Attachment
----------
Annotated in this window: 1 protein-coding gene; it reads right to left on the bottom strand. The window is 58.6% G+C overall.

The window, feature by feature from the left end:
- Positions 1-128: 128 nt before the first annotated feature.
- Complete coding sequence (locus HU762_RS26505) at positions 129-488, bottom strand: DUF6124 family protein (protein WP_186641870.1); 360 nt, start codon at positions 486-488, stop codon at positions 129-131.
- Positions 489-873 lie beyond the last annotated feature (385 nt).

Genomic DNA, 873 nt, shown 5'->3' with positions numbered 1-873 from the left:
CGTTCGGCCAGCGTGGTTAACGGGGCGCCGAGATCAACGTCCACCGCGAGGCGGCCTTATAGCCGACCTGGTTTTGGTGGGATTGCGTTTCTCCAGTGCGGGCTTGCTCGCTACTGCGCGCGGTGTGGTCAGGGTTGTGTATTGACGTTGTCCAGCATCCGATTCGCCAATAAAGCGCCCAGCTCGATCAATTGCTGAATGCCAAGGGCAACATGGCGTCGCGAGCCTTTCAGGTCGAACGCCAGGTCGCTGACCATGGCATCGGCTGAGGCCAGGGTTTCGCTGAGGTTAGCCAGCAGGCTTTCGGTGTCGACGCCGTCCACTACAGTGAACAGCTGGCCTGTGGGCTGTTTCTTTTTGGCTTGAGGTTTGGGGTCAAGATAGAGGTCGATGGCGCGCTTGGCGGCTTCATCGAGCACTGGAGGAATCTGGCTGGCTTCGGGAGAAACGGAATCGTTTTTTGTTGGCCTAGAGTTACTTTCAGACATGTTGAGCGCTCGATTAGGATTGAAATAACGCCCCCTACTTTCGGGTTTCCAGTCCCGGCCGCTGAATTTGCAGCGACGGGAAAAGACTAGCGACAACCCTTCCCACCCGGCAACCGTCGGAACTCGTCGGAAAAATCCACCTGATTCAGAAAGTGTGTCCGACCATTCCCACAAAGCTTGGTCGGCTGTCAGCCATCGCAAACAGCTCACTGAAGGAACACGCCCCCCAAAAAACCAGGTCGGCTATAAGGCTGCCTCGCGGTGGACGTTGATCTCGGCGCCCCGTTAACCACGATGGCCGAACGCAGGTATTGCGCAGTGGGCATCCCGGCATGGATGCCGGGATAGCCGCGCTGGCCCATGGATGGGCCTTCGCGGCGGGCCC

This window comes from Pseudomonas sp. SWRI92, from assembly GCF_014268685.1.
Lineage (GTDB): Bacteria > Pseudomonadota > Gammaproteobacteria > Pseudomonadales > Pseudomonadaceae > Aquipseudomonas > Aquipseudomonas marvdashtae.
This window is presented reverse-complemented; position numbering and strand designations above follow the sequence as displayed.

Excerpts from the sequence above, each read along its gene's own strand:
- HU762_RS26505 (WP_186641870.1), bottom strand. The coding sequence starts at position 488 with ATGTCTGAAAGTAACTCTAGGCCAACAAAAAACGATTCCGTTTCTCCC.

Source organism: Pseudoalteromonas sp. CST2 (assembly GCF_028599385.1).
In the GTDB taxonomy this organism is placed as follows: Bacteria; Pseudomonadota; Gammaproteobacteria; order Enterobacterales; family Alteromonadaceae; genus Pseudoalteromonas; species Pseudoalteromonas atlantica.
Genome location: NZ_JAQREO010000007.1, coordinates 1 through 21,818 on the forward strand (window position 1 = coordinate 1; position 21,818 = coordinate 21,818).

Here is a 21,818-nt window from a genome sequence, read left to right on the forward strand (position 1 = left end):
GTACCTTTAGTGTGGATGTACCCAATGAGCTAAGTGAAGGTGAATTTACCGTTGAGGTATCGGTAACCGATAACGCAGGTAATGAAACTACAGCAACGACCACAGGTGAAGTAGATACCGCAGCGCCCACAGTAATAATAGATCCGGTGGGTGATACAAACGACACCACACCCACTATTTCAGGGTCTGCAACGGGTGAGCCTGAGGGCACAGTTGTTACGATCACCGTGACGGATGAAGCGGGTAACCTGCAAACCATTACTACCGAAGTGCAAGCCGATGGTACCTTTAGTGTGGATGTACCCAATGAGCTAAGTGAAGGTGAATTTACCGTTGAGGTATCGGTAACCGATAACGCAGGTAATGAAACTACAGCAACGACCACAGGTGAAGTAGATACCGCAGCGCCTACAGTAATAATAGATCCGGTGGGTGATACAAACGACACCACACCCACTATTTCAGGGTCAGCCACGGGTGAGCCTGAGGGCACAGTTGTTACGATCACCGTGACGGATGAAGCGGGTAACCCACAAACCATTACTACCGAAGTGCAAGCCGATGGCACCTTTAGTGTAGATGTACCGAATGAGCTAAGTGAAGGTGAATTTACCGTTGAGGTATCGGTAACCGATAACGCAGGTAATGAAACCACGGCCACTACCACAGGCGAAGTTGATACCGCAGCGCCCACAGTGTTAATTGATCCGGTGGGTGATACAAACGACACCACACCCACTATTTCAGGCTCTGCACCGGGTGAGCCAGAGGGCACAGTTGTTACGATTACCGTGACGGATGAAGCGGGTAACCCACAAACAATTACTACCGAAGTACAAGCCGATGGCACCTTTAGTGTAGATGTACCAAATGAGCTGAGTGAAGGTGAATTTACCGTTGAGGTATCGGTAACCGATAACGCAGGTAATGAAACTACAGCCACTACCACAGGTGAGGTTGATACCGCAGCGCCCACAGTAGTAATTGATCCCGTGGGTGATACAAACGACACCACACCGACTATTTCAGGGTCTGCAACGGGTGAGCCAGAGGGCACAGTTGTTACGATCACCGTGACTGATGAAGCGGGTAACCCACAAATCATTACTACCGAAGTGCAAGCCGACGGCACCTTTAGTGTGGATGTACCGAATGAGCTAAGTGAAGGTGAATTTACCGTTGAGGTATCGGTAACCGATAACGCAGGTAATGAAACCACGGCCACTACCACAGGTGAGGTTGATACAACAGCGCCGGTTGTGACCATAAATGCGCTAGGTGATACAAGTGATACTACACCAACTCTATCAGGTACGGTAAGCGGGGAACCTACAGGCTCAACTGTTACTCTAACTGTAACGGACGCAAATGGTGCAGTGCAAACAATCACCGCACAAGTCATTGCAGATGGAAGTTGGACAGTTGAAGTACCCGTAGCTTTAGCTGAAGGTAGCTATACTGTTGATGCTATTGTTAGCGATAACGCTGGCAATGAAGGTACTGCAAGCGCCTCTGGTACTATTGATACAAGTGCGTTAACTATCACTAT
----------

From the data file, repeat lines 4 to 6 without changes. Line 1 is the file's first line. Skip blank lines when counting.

- Complete coding sequence (locus HU762_RS26505) at positions 129-488, bottom strand: DUF6124 family protein (protein WP_186641870.1); 360 nt, start codon at positions 486-488, stop codon at positions 129-131.
- Positions 489-873 lie beyond the last annotated feature (385 nt).

Genomic DNA, 873 nt, shown 5'->3' with positions numbered 1-873 from the left: